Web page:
"Listen...I’m sorry about the statue thing. I guess I shouldn’t have smashed it."
"No," said Cobb, "You shouldn’t have smashed it."
"Yeah. I’m sorry about that one. And for trying to make you leave when you didn’t want to go. I reckon we can spend another few days here, before anybody’ll start to worry about us." He turned to the younger man. "I don’t reckon we should list these days on our timecards, though."
Cobb laughed, coughing a bit on the water he’d been trying to swallow. "Yeah, that might not go over too well."
Dranger chuckled. "Well, at least we agree on that."
Cobb dusted off his hands. "Ok, so what do we do now? Do you remember what the map said to do? Or how in the world to get past this smoke? ‘Cause I haven’t got a clue."
The older man continued to lean against a tree, and thought for a moment. "Well, as to how to get past the smoke, have you still got a handkerchief or bandana? Put it over your face, and it’ll help you breathe. We can keep our hands against the mountain wall. That should at least help keep us from getting terribly lost. As for the map..." He thought for a moment, eyes twitching from left to right as if reading a map in the air before him. "The marker shouldn’t be too far into the smoke, hopefully it’ll be fairly obvious." He got to his feet. "You ready to go?" Cobb nodded.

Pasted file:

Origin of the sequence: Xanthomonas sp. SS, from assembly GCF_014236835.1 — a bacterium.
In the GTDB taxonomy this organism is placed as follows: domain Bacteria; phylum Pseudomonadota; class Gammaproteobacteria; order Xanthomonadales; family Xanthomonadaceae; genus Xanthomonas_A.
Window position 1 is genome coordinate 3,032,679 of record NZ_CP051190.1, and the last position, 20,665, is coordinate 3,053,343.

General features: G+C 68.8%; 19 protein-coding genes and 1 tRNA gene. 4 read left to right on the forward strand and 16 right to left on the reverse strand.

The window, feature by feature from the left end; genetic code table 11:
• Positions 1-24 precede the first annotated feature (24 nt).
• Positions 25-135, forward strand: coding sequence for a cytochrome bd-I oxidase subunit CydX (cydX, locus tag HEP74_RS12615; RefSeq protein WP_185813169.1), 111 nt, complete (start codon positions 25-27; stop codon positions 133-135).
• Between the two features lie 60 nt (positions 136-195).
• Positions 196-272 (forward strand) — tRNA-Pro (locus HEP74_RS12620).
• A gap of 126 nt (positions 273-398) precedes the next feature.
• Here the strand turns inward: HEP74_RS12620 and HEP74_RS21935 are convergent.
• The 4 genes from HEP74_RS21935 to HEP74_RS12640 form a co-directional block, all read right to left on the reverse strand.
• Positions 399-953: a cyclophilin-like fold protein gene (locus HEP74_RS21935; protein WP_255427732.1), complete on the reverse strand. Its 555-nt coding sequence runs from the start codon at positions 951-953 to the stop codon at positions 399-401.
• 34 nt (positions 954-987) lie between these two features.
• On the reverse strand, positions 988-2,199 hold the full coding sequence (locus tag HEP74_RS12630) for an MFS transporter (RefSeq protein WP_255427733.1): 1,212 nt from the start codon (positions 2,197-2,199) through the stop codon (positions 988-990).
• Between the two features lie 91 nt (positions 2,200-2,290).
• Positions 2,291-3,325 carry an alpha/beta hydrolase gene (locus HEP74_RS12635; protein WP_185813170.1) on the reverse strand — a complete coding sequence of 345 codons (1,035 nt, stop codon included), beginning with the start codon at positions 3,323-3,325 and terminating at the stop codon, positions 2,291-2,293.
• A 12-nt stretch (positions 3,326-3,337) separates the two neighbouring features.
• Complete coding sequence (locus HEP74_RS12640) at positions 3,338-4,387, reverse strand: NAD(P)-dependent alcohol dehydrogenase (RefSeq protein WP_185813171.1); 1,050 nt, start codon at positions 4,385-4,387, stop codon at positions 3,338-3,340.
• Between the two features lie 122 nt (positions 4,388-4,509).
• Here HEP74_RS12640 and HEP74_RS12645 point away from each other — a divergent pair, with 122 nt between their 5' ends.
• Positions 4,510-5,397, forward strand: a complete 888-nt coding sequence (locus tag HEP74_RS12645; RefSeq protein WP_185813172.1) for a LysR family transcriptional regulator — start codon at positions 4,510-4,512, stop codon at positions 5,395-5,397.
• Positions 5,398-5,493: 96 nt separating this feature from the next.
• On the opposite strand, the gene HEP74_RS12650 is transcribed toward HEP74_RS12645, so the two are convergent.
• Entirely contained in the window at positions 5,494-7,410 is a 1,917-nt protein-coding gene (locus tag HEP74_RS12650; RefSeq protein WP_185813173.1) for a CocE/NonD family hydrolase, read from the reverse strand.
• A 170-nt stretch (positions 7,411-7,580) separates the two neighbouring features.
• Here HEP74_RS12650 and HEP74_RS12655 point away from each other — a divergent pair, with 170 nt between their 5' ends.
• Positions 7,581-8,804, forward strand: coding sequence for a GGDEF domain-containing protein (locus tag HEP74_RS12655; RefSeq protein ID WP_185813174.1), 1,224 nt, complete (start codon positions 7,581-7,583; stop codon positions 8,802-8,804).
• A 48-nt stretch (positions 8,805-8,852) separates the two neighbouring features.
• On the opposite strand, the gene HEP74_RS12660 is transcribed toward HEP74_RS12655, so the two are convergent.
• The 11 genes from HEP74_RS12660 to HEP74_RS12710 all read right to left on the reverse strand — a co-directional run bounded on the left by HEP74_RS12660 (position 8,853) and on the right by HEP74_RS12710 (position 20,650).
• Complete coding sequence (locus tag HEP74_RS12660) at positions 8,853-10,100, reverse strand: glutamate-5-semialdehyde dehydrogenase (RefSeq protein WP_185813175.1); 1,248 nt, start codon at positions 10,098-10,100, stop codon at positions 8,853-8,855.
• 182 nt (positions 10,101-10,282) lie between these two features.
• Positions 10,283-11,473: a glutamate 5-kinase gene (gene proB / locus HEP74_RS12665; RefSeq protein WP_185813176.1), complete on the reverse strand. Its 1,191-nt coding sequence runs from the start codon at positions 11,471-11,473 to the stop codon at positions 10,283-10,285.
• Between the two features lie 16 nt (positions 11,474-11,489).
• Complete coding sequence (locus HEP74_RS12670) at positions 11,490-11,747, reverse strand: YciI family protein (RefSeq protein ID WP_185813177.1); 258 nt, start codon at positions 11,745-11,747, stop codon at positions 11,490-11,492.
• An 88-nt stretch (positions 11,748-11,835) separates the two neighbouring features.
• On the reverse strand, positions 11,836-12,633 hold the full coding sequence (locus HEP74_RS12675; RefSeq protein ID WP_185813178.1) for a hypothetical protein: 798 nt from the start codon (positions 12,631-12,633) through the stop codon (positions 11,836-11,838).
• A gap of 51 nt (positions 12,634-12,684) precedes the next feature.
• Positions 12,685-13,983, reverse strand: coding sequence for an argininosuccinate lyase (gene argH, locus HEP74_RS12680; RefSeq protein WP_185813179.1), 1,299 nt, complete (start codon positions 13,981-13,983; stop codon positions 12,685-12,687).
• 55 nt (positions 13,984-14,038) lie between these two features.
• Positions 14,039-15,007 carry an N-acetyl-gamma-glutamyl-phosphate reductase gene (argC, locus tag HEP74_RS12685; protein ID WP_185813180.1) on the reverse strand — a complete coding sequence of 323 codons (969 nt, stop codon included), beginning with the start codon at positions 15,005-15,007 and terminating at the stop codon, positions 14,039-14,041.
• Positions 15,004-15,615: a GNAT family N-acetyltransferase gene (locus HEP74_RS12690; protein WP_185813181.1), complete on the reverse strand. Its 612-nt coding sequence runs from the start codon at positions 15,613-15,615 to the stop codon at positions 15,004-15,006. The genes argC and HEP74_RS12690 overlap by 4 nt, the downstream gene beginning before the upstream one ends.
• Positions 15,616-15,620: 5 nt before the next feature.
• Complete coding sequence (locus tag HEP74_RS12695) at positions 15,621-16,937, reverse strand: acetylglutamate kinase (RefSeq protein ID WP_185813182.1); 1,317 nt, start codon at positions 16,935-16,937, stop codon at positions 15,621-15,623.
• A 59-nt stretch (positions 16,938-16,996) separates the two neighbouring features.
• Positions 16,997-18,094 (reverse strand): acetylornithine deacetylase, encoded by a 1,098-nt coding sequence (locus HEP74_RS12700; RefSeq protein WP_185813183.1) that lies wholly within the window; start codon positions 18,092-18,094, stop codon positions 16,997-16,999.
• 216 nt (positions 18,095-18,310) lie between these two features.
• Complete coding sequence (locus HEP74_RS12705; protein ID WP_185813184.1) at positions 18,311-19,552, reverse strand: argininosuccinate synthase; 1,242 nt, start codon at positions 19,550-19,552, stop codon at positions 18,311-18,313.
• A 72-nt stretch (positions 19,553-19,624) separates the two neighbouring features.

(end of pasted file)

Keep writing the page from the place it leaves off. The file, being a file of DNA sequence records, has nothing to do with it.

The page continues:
Just then, a fluttering distracted them. A bird burst from the surroundings trees, and soared over the trail. It hovered just above them, plumage draping down almost within reach. It flapped its wings, shifting slightly in midair, looking at them. Then, in another flash of movement, it was gone. But there, floating down through the air, were two gleaming feathers.
The two men plucked the feathers from the air as they fell. They had never seen anything quite like them. They were large and broad, though very delicate. The color was a metallic yellow, with hints of blue and purple when held at different angles to the light.
Cobb took his feather and stuck it in the brim of his hat, smiling at the rather silly figure he knew he made. Dranger carefully wrapped his in a clean shirt and stowed it away in his pack.
The two men moved away and were soon enveloped by the cloud of smoke.
Arthur sweated as the day grew hot. Even in the shade, the day was uncomfortably warm. He was happy though; he’d determined to spend this year mostly painting. He had decided that smoothing down the rock walls of the passage to a sufficient flatness would be work enough for the year, without making a statue as well. After all, he was forty-two, and not entirely young anymore. A year of rest would be nice, after so many years of hard work.